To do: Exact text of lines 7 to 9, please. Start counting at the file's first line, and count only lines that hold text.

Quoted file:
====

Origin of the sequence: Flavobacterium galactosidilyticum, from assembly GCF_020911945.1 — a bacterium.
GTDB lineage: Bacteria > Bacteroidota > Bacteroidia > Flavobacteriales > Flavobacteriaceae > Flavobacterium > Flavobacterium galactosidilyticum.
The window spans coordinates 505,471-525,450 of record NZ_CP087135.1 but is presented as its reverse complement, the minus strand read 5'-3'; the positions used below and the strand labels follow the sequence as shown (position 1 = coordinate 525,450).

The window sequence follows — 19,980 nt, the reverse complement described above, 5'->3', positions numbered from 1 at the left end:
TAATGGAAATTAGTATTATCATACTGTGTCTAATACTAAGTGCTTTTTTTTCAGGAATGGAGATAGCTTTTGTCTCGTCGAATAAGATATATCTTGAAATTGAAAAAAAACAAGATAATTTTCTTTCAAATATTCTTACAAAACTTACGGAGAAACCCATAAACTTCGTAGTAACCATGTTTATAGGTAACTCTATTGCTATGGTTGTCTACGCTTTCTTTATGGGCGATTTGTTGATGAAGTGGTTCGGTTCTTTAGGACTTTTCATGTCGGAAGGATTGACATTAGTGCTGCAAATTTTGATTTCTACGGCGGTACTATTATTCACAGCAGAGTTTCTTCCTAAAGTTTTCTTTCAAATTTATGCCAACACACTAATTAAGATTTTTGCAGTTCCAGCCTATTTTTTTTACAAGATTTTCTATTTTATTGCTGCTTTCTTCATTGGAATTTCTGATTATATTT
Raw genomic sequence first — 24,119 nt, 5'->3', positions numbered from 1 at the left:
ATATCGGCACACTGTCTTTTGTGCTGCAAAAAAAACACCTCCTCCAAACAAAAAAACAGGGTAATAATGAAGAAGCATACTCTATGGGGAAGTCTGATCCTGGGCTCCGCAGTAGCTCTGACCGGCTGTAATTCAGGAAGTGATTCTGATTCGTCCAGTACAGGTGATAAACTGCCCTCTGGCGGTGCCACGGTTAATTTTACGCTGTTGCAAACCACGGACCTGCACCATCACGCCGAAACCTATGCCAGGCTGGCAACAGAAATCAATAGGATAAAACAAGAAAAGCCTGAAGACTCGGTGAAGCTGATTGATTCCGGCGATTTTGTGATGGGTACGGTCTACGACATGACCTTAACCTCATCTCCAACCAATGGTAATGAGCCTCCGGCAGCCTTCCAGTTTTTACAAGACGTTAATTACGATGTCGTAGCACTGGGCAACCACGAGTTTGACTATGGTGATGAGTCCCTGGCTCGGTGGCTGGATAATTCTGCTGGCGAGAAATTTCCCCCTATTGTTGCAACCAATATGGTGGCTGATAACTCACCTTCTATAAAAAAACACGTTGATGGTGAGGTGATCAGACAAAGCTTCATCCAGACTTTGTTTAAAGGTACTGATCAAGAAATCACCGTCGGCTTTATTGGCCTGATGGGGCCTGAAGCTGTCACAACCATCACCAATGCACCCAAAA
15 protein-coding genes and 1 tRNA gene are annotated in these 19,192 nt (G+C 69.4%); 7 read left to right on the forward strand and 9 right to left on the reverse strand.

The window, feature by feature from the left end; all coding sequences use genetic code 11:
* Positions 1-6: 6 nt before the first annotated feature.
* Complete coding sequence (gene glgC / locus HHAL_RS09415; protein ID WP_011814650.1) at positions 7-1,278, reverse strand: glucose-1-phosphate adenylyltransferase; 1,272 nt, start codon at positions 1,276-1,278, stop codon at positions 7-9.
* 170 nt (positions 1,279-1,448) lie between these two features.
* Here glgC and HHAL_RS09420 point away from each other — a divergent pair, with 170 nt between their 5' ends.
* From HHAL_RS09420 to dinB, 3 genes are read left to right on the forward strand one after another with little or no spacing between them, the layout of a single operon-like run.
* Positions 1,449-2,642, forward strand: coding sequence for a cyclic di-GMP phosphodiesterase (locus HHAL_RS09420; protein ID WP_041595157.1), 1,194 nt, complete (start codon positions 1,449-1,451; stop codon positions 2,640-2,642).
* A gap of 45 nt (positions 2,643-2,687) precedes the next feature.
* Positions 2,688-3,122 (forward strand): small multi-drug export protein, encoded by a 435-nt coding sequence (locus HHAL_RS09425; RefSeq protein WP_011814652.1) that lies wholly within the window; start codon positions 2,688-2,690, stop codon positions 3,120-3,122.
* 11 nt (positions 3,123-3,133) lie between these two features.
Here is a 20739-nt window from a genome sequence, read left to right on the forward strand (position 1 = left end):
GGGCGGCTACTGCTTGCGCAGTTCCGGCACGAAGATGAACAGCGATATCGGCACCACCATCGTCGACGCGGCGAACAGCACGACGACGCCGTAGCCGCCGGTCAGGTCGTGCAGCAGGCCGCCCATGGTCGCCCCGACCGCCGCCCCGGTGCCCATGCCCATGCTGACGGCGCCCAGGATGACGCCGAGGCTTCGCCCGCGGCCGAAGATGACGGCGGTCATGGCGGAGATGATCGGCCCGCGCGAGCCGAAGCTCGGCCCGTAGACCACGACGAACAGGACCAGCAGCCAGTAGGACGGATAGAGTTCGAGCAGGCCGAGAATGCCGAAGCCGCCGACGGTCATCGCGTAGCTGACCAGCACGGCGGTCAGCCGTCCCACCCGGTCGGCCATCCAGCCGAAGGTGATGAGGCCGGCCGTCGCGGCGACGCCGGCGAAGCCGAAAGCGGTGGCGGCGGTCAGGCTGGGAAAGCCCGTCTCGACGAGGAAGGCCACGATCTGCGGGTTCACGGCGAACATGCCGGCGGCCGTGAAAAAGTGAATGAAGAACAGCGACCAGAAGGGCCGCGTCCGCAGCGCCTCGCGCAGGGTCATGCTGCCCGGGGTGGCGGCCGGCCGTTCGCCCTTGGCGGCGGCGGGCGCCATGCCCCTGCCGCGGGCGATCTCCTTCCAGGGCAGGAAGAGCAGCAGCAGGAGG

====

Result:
ATATCGGCACACTGTCTTTTGTGCTGCAAAAAAAACACCTCCTCCAAACAAAAAAACAGGGTAATAATGAAGAAGCATACTCTATGGGGAAGTCTGATCCTGGGCTCCGCAGTAGCTCTGACCGGCTGTAATTCAGGAAGTGATTCTGATTCGTCCAGTACAGGTGATAAACTGCCCTCTGGCGGTGCCACGGTTAATTTTACGCTGTTGCAAACCACGGACCTGCACCATCACGCCGAAACCTATGCCAGGCTGGCAACAGAAATCAATAGGATAAAACAAGAAAAGCCTGAAGACTCGGTGAAGCTGATTGATTCCGGCGATTTTGTGATGGGTACGGTCTACGACATGACCTTAACCTCATCTCCAACCAATGGTAATGAGCCTCCGGCAGCCTTCCAGTTTTTACAAGACGTTAATTACGATGTCGTAGCACTGGGCAACCACGAGTTTGACTATGGTGATGAGTCCCTGGCTCGGTGGCTGGATAATTCTGCTGGCGAGAAATTTCCCCCTATTGTTGCAACCAATATGGTGGCTGATAACTCACCTTCTATAAAAAAACACGTTGATGGTGAGGTGATCAGACAAAGCTTCATCCAGACTTTGTTTAAAGGTACTGATCAAGAAATCACCGTCGGCTTTATTGGCCTGATGGGGCCTGAAGCTGTCACAACCATCACCAATGCACCCAAAA
15 protein-coding genes and 1 tRNA gene are annotated in these 19,192 nt (G+C 69.4%); 7 read left to right on the forward strand and 9 right to left on the reverse strand.

The window, feature by feature from the left end; all coding sequences use genetic code 11: